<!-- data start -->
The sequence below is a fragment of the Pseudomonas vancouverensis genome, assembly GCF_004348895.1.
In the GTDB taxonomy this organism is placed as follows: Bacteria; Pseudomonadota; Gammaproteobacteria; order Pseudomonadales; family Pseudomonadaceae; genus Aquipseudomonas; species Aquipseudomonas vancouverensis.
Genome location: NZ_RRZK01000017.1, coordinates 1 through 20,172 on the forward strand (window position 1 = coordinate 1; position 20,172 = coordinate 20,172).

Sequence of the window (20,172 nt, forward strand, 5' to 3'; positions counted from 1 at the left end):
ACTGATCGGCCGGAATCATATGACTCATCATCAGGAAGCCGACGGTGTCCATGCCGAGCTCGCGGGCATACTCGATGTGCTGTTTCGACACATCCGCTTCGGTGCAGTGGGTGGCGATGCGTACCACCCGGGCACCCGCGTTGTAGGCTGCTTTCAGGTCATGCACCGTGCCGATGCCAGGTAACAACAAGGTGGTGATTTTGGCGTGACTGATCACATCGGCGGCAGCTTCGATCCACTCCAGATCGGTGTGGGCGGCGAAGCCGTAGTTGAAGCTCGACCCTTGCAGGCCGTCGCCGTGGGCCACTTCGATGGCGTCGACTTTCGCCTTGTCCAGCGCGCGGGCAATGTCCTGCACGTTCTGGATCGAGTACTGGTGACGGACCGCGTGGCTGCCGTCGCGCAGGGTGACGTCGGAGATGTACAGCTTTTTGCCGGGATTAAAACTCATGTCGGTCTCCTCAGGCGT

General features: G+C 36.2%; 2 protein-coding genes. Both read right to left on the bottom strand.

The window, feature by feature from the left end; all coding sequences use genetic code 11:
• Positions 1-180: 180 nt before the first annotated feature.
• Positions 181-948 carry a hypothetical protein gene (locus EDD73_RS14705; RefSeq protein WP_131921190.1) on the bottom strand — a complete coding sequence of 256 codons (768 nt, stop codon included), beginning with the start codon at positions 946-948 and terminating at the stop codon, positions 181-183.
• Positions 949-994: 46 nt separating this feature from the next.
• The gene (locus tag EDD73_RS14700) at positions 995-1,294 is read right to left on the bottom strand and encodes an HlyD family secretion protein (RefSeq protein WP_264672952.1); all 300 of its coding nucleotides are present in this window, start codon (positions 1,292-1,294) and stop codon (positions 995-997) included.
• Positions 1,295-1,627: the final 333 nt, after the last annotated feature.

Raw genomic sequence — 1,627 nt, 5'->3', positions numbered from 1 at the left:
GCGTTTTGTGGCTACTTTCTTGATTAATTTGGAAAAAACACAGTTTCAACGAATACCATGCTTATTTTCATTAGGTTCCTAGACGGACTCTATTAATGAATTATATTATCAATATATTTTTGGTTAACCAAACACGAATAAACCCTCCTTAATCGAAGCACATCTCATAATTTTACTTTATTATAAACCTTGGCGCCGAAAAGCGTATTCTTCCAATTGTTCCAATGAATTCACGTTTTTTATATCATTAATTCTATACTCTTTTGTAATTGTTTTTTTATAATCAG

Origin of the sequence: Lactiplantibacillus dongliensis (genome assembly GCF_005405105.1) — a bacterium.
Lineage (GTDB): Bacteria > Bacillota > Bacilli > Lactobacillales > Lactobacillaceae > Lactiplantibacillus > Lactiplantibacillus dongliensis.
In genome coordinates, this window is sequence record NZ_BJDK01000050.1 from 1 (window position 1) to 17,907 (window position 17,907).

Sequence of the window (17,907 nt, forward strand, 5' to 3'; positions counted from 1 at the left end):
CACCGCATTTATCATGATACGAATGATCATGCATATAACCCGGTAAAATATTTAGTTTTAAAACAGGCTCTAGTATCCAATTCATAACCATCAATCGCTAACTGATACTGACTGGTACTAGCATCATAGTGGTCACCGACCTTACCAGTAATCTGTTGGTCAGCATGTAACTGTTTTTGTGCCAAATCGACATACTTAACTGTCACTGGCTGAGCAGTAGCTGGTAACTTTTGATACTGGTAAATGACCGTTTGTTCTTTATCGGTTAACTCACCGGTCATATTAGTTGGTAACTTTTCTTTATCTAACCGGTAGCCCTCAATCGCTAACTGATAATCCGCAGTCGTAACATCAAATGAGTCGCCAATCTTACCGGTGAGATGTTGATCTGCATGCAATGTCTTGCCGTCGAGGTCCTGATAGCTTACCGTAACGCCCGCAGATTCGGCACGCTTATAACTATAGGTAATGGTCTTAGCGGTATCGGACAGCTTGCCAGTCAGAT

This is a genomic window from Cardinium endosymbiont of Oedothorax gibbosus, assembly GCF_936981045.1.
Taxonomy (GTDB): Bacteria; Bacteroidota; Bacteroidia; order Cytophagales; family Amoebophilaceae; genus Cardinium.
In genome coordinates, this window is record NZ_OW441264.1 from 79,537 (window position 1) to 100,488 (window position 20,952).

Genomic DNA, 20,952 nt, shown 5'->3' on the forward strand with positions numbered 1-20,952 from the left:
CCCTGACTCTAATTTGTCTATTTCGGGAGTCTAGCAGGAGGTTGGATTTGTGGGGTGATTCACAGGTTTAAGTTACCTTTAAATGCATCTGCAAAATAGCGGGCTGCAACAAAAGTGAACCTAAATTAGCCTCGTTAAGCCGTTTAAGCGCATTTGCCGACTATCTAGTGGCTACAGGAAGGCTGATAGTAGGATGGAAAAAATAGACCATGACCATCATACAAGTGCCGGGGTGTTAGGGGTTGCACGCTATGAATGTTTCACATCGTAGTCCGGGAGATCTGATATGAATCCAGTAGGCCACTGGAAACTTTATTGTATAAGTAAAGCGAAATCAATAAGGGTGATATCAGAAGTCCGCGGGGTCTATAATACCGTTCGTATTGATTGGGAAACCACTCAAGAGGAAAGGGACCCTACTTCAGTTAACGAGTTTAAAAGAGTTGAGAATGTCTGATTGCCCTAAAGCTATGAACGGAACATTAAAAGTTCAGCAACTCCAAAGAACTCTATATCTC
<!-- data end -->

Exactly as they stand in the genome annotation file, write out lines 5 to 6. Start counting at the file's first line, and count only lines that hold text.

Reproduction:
ACTGATCGGCCGGAATCATATGACTCATCATCAGGAAGCCGACGGTGTCCATGCCGAGCTCGCGGGCATACTCGATGTGCTGTTTCGACACATCCGCTTCGGTGCAGTGGGTGGCGATGCGTACCACCCGGGCACCCGCGTTGTAGGCTGCTTTCAGGTCATGCACCGTGCCGATGCCAGGTAACAACAAGGTGGTGATTTTGGCGTGACTGATCACATCGGCGGCAGCTTCGATCCACTCCAGATCGGTGTGGGCGGCGAAGCCGTAGTTGAAGCTCGACCCTTGCAGGCCGTCGCCGTGGGCCACTTCGATGGCGTCGACTTTCGCCTTGTCCAGCGCGCGGGCAATGTCCTGCACGTTCTGGATCGAGTACTGGTGACGGACCGCGTGGCTGCCGTCGCGCAGGGTGACGTCGGAGATGTACAGCTTTTTGCCGGGATTAAAACTCATGTCGGTCTCCTCAGGCGT

General features: G+C 36.2%; 2 protein-coding genes. Both read right to left on the bottom strand.